The Swiss cannabis farm aiming to supply 'legal weed' across Europe

In fields across Switzerland the harvest time for cannabis is coming to an end, and workers are distributing the crop to shops in France and Switzerland. Soon, the plants could be available across much of Europe.

The man behind the operation is 31-year-old Jonas Duclos, a former banker, and what he is doing is legal. His business, CBD420, sells BlueDream, a strain of hemp cultivated to ensure the level of tetrahydrocannabinol (THC), the main psychoactive ingredient in cannabis, is low enough (0.2%) to be lawful in most European countries. The UK is one of the exceptions: any trace of THC is outlawed.

While low in THC, BlueDream is high in cannabidiol (CBD), another compound found in cannabis, which is non-psychoactive and has been shown to have medicinal qualities, for example, acting as a powerful anti-inflammatory. CBD is not a controlled substance in Europe, and in Britain does not require a licence from the Home Office to be sold if it can be extracted from cannabis.

Duclos’s “legal weed” is on sale in more than 1,000 tobacco shops in Switzerland, where THC is allowed up to 1% concentration, and in 15 to 20 shops in France, where the limit is 0.2%.

“There is a loophole that lets us bring it on the market,” Duclos explains. The plan is now to take the product elsewhere in Europe, with Italy among his next targets. While the company’s low-THC hemp is illegal in the UK, its CBD oils and balms will be available in some British shops from mid-December.

To comply with European law, Duclos has to make sure his CBD products are not marketed as medicines. Last year, the UK’s Medicines and Healthcare products Regulatory Agency (MHRA) ruled that any product containing CBD marketed as a medicine must have a licence before it can be sold.

Ian Hamilton, a lecturer in mental health at York University, explains: “There is considerable confusion about the legal status of products which contain cannabis extracts such as cannabidiol. Suppliers of these products were instructed by the MHRA to remove any products they were selling until the appropriate licence was obtained. But this will leave many people who use these products unsure if they are breaking the law or not.”

He adds: “Some CBD products are already marketed as nutritional supplements. But irrespective of how it is marketed, the main risk to the individual is probably not that of being arrested … if they try a do-it-yourself treatment they may be putting their health at risk, and even if they do consult their GP it is unlikely they will have sufficient evidence or knowledge to advise the individual.”

Duclos says the slow expansion of BlueDream in France is because of uncertainty as to how the government will respond, Duclos says. “Every shop gets an order of 100 jars to prevent any reaction from the authorities … But the demand is huge.”

He adds: “If the French government goes against it, then that is its choice, but the population there are now very pro-cannabis. We shall see; it is obviously not our decision and we will comply and stop any distribution in France if required. For now, all we can do is make sure our products respect the THC level under 0.2% and just like in Switzerland, we are not allowed to market hemp as a medicine. We don’t recommend people smoke it. Even if someone can experience potential benefits, smoking is never healthy.”

Growing interest in products containing cannabis extract comes at a time of changing laws around marijuana use. Several European countries have relaxed their laws, including the Netherlands, Spain and Portugal, and in the US eight states have formally legalised recreational use of the drug. Many other countries, including Germany, now allow the drug to be used for medicinal reasons.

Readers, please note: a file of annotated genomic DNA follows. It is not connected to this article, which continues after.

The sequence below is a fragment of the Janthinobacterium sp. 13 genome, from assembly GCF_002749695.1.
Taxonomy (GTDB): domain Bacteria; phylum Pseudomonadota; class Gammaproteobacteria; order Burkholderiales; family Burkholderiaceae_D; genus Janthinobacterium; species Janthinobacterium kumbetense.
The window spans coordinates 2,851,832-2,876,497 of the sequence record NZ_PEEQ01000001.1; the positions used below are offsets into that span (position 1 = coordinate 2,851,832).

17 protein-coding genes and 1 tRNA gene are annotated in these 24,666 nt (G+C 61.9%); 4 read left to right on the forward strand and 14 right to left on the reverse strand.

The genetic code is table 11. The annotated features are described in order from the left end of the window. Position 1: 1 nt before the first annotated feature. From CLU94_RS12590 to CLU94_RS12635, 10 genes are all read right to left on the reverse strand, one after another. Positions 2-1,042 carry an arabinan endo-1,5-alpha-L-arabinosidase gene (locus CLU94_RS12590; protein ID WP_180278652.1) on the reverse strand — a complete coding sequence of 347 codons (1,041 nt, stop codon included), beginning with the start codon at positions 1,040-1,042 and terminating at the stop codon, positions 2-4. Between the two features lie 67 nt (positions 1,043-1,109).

Such changes in legislation have also prompted scientists to call for a safer way to produce cannabis. One suggestion is to boost levels of CBD so users can get their hit while lessening the potential risks from THC.

Amir Englund and other researchers at King’s College London have begun an experimental study to find the optimal ratio between THC and CBD. Volunteers are given THC to CBD ratios of 1:0, 1:1, 1:2 and 1:3, and the study will look at which combination is associated with fewest negative effects on memory and paranoia.

Englund says: “Most of the cannabis sold on the UK black market [has] high THC and low or absent CBD levels. Several lines of research have pointed towards this type of cannabis being riskier.

“Recent UK figures have found that overall cannabis use has been declining while number of people seeking treatment for cannabis use problems or psychiatric admission have been rising. One of the main candidate explanations has been the growing dominance of this high THC-potency cannabis. Some studies have found that CBD on its own can be antipsychotic.”

Duclos says: “All we need now is a real law and regulation around the use of these substances for everyone, and for authorities to apply the law and for all products to be fully controlled. A law covering every aspect so people get the cleanest product possible and can choose which THC and CBD level they want, depending on their needs. Under a controlled regulation, we can even expect a better education for everyone, the black market to decrease and tax revenues for the state to increase as it has in the US.”

But whatever the future holds, Duclos says this is an issue that will not go away. He adds that he does not mind being the one to push the government for a response. “At any moment, the French authorities could say, ‘Oh let’s say CBD is now the same as THC and should be illegal. Then it is over in France … honestly, it is fun – we are poking the government and saying ‘What you think about that?’”

Rate this article: 
Select ratingGive it 1/5Give it 2/5Give it 3/5Give it 4/5Give it 5/5
Article category: 
Regional Marijuana News: 

Source: 420 Intel – Europe

Leave a Reply